i did not enjoy living in los angeles, well, beverly hills. i have often thought if i lived in silverlake or santa monica or los feliz…maybe my experience would have been a better one. but probably not…there are approximately 7,876.8 people living per square mile in los angeles. and i don’t like crowds.
i’m a small town girl. i grew up in a town with one stoplight (there are 2 today, i believe.) we had a dairy queen and a stop-n-go convenience store. a bakery. a drugstore. to see a movie i had to drive 10 miles, but back then it felt like 30 or 40. most of my days were spent with friends at my house. swimming in our pool. playing soccer in the yard. skipping school. friday night football games. the town was 100% white until my freshman year in high school when a family adopted an african-american boy. it was a big deal. to this day, some 15 years later, the town is still white and it saddens me. the kids today, i am sure, are doing the same thing i did so many years ago. i want more for all of them. i want them to at least experience living in a city like los angeles or nashville or new york or austin…nothing wrong with raising a family and keeping life simple, just because it’s not for me doesn’t make my life better, but…
i read something a friend posted at her website, it’s the story of eddie.. a homeless man who lived on the rooftop of her office building. the homeless can tell a story with their eyes. i’ve had many conversations with the homeless and many times without a word spoken between the two of us. and usually, they touch me in a way i cannot describe except to say i’m a better person, more enlightened after meeting them. one example would be a man i met while working on a film in memphis. his name, too, was eddie. we were working 12-20 hour days, six days a week. it wasn’t easy but most crew members were making incredible money. we had a warm bed to sleep in. plenty of food and drink to eat. friends and family to call.
eddie slept on the loading deck of the building where we filmed for several days. no bed, only blankets. and no food or drink of his own. no family. but he had friends. so many friends. i put him in the movie and he worked several days- you can actually see him in the film, several times, one scene singing along with the lead actor. i would wake him every morning and he was so excited to start the day. (those moments are moments i will never forget, the look on his face…me, sleepy and wishing i was in bed and he, alive and awake!) i would walk to catering with him and he would eat…and eat. and eat. usually pancakes…. i would always go to catering after lunch and fill several boxes with food for him to share with his friends later that evening. meanwhile he would stand and wait patiently for his turn to walk in front of the camera while the other extras sat and complained…are we finished yet? how much longer until we wrap? what’s taking so long? i need makeup, time for a touch-up! we are running out of bottled water and the coffee isn’t good.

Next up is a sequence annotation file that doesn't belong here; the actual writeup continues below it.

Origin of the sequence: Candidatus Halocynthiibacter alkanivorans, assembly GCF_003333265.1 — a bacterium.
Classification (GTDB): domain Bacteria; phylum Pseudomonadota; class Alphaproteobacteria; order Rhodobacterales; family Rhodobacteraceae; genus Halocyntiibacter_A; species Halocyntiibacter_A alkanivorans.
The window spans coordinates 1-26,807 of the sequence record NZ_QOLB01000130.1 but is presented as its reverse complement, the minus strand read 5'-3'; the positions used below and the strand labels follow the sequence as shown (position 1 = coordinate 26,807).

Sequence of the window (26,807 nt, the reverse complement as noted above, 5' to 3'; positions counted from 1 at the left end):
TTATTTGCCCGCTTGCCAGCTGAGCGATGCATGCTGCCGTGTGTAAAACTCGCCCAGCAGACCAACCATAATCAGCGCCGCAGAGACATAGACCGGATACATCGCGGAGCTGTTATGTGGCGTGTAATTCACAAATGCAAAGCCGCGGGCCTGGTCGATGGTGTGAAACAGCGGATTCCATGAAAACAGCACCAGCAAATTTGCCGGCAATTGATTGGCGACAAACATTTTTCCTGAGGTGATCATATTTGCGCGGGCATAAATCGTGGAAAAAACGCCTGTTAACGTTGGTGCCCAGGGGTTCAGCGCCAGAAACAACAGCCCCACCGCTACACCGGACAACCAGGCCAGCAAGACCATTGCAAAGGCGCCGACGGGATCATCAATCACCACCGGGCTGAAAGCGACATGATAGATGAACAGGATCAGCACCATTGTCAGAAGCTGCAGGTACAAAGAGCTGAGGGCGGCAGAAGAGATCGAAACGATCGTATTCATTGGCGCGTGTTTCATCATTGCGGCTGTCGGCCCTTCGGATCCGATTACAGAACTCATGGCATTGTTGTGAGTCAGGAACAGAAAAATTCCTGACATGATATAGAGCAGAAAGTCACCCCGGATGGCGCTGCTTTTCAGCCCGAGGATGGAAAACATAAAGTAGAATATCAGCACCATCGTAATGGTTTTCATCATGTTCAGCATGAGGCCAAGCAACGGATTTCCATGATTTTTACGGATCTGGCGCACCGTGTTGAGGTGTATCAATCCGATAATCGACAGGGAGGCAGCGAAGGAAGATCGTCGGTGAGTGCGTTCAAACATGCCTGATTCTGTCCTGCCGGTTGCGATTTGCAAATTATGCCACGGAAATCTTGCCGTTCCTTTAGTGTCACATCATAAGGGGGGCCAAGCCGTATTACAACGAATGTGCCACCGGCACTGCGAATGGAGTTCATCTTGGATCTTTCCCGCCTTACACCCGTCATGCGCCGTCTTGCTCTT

but never a word from eddie. my sweet eddie with a full beard and warm eyes..eyes that said so much. those eyes that would light up when i woke him. he could have slept. he could have walked to the store with enough money to get that bottle in the brown paper bag. he could have avoided the lights and the people and avoided the reality that he didn’t have what we had. but i choose to believe he knew…he knew he had so much more.
as i was typing this, a friend called, she still lives in that small town where i grew up. i was listening to paul simon’s graceland when she called. i remember the day i took her and her son to graceland. and beale street. standing on a rooftop overlooking the mississippi river. and walking the streets populated with so many faces, some haunted, but all with a story to tell. there are no homeless men or woman in my old hometown. most of the kids there will never see memphis. or los angeles. they will never know what it’s like to look into someone’s eyes and see something so very real. and beautiful.